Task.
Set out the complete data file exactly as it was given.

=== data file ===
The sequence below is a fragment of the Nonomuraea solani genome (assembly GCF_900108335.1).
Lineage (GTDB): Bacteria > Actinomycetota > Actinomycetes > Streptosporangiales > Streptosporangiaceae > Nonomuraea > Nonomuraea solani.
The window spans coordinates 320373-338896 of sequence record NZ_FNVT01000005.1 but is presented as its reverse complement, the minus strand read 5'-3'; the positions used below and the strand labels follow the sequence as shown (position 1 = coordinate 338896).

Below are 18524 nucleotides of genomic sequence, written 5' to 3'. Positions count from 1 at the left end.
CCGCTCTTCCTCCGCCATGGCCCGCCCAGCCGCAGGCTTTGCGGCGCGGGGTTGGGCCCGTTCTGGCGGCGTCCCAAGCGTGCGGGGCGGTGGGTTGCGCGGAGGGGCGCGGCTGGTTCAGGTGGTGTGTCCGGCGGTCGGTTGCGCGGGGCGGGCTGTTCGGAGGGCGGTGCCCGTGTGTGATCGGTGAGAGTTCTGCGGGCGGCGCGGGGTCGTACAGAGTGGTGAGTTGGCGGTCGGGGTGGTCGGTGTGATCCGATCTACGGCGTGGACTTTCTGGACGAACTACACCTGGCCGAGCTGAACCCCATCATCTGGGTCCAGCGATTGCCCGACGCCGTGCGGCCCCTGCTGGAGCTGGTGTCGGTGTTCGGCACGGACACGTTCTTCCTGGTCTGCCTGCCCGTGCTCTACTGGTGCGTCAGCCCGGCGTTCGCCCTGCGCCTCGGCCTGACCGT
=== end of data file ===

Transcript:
The sequence below is a fragment of the Nonomuraea solani genome (assembly GCF_900108335.1).
Lineage (GTDB): Bacteria > Actinomycetota > Actinomycetes > Streptosporangiales > Streptosporangiaceae > Nonomuraea > Nonomuraea solani.
The window spans coordinates 320373-338896 of sequence record NZ_FNVT01000005.1 but is presented as its reverse complement, the minus strand read 5'-3'; the positions used below and the strand labels follow the sequence as shown (position 1 = coordinate 338896).

Below are 18524 nucleotides of genomic sequence, written 5' to 3'. Positions count from 1 at the left end.
CCGCTCTTCCTCCGCCATGGCCCGCCCAGCCGCAGGCTTTGCGGCGCGGGGTTGGGCCCGTTCTGGCGGCGTCCCAAGCGTGCGGGGCGGTGGGTTGCGCGGAGGGGCGCGGCTGGTTCAGGTGGTGTGTCCGGCGGTCGGTTGCGCGGGGCGGGCTGTTCGGAGGGCGGTGCCCGTGTGTGATCGGTGAGAGTTCTGCGGGCGGCGCGGGGTCGTACAGAGTGGTGAGTTGGCGGTCGGGGTGGTCGGTGTGATCCGATCTACGGCGTGGACTTTCTGGACGAACTACACCTGGCCGAGCTGAACCCCATCATCTGGGTCCAGCGATTGCCCGACGCCGTGCGGCCCCTGCTGGAGCTGGTGTCGGTGTTCGGCACGGACACGTTCTTCCTGGTCTGCCTGCCCGTGCTCTACTGGTGCGTCAGCCCGGCGTTCGCCCTGCGCCTCGGCCTGACCGT